Let's be honest, who doesn't want life to be easy? I highly doubt that many people sit around wishing and praying that they will face adversary and trials. We want butterflies and roses. We want smooth sailing. Trouble is no fun. It is emotionally and physically draining. If we all had the choice of having days consisting of happiness and ease wouldn't we choose that over difficulty and sadness?
Yet, life isn't that simple. Trials aren't contingent on whether or not we ask for them. They come unannounced and without welcome. Even if they aren't wanted, they make their way in. Trials are like termites: they permeate the premises. They invade.
My trial has come, left and come back again. It has left me weary and worn out. There have been days I haven't wanted to get out of bed or off of the couch. My will to go on has faded. How much longer will I have to live in this body with these physical challenges and abnormal symptoms? How much longer will I struggle to have proper digestion? How much longer will I be stuck at this weight, freezing without the body fat to keep warm?
Any strength I've had hasn't come from my own human power. What little human stamina I had is long, long gone. I have faced each day only by the grace of God. But still there are days when my human failing gets the best of me. I want to give up, close up shop and go home. I want to curl up in a ball and just cry until the storm passes. If I just wait it out long enough will it go away? If I just close my eyes and go to sleep will I wake up and find that this was all just a terrible, horrible dream? But each morning I am reminded that this is reality. I am reminded that I can't escape my own body. I am stuck here, in this physical state for only God knows how long.
Each morning, the suns rays shine through my window and once again tell me that God's will is for me to be in the midst of a storm. No matter how beautiful it looks outside, my body is still in a state of turmoil. Even when the world around me looks like perfection I still feel the devastation my body has endured. And the toughest part is that I don't understand why it started in the first place. I have no idea how long it will continue.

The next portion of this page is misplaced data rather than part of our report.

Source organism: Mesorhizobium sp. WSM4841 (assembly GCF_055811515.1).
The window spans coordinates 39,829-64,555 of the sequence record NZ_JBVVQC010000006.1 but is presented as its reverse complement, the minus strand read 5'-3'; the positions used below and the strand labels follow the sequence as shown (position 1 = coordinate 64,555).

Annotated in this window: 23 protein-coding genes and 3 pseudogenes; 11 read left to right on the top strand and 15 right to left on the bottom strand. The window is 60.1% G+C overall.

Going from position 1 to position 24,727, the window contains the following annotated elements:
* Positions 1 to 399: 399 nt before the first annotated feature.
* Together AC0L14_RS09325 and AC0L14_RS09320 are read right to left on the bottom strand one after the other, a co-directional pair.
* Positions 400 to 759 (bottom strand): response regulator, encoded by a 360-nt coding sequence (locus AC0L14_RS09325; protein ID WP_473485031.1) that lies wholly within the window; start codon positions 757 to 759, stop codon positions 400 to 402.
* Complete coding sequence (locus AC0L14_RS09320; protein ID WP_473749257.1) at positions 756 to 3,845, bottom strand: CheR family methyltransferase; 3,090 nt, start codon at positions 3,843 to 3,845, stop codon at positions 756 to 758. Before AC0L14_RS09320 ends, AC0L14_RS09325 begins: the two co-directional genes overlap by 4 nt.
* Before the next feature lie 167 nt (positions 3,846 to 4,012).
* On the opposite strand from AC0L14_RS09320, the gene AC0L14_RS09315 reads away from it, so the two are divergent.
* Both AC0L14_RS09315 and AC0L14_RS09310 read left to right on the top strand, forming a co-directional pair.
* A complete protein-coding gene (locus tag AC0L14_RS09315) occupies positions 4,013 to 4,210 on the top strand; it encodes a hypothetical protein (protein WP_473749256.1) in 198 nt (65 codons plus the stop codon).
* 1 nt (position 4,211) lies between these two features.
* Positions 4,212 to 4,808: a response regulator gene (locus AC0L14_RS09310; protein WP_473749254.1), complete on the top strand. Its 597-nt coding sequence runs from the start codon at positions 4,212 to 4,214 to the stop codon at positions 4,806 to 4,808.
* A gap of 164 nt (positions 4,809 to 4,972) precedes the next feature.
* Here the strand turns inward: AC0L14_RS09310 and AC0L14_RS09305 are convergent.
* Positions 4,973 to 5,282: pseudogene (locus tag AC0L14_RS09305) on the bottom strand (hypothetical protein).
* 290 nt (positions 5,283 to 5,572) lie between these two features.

This weekend I went to my cousin's wedding in Columbus, Ohio. I had been asked to sing at the ceremony about a month ago and of course, told them I would happily do so. At the rehearsal for the ceremony I had to leave before it even began. In the cold sanctuary my blood pressure was dropping and my body was going into shutdown mode - a phenomenon I have become way too adept at detecting. Still, I knew I would sing the song the next day at the 2:30 ceremony. No matter how badly I was feeling the night before I knew in my heart that I would pull through the next day no matter what.
Saturday rolled around and my mind was focused on the task at hand: sing this song without any hint of the trial on my physical body. I didn't want to stand in front of all the guests and appear to be in the midst of a struggle. I wanted every person in attendance to hear a song for a bride and groom and feel the love between the two about to exchange sacred vows. I wanted to fade away behind a melody. I wanted to paint a picture with lyrics of love and passion.
My physical limitation didn't matter in those moments. When the piano began to play my weight didn't matter, my digestion didn't matter, my blood pressure didn't matter and my weakness didn't matter. All that mattered was the tune, the meaning and the glowing bride and groom.
And, you want to know what? It was flawless. Dad, my piano player, didn't miss a note and played at the perfect pace. I didn't fumble over a single word and hit every note. I was able to sing each word with emotion and feeling but never once did I think about the trial in my own life. All I thought about was love - but not the love of husband and wife. I have a secret: I thought about the love of God for me, not the love of Brian and Angela, the couple exchanging rings and vows.
When I sat back down in my seat my mind wandered to five little words: "The show must go on."
It isn't just true in theater. It isn't just true when there is a stage and a microphone.
The show must go on each morning when the sun rises.
The show must go on when my body is weak and my spirit is burdened.
The show must go on when my body temperature plummets and my will to carry on wavers.
The show must go on because God hasn't given up on me yet. For whatever reason, he hasn't healed me yet and he hasn't taken me to heaven yet. He has me here, feet on the soil of this earth, heart bound with his in heaven. He has me in my human body, despite ill health. If God hasn't given up on me yet then I'm not giving up, either.
Tomorrow morning when the sun comes up it won't be a reminder that my physical body is still underweight, weak and frail. The sun's rays will remind me that God has given me the gift of another day to show how, with and through him, trials can be faced no matter how difficult they may appear. Even when our physical circumstances appear daunting and threaten to overtake us, we can walk confidently in the truth that God is faithful and powerful enough to sustain us when we are weak.
Each day is a chance to show the world that with God, the show can go on. And it will.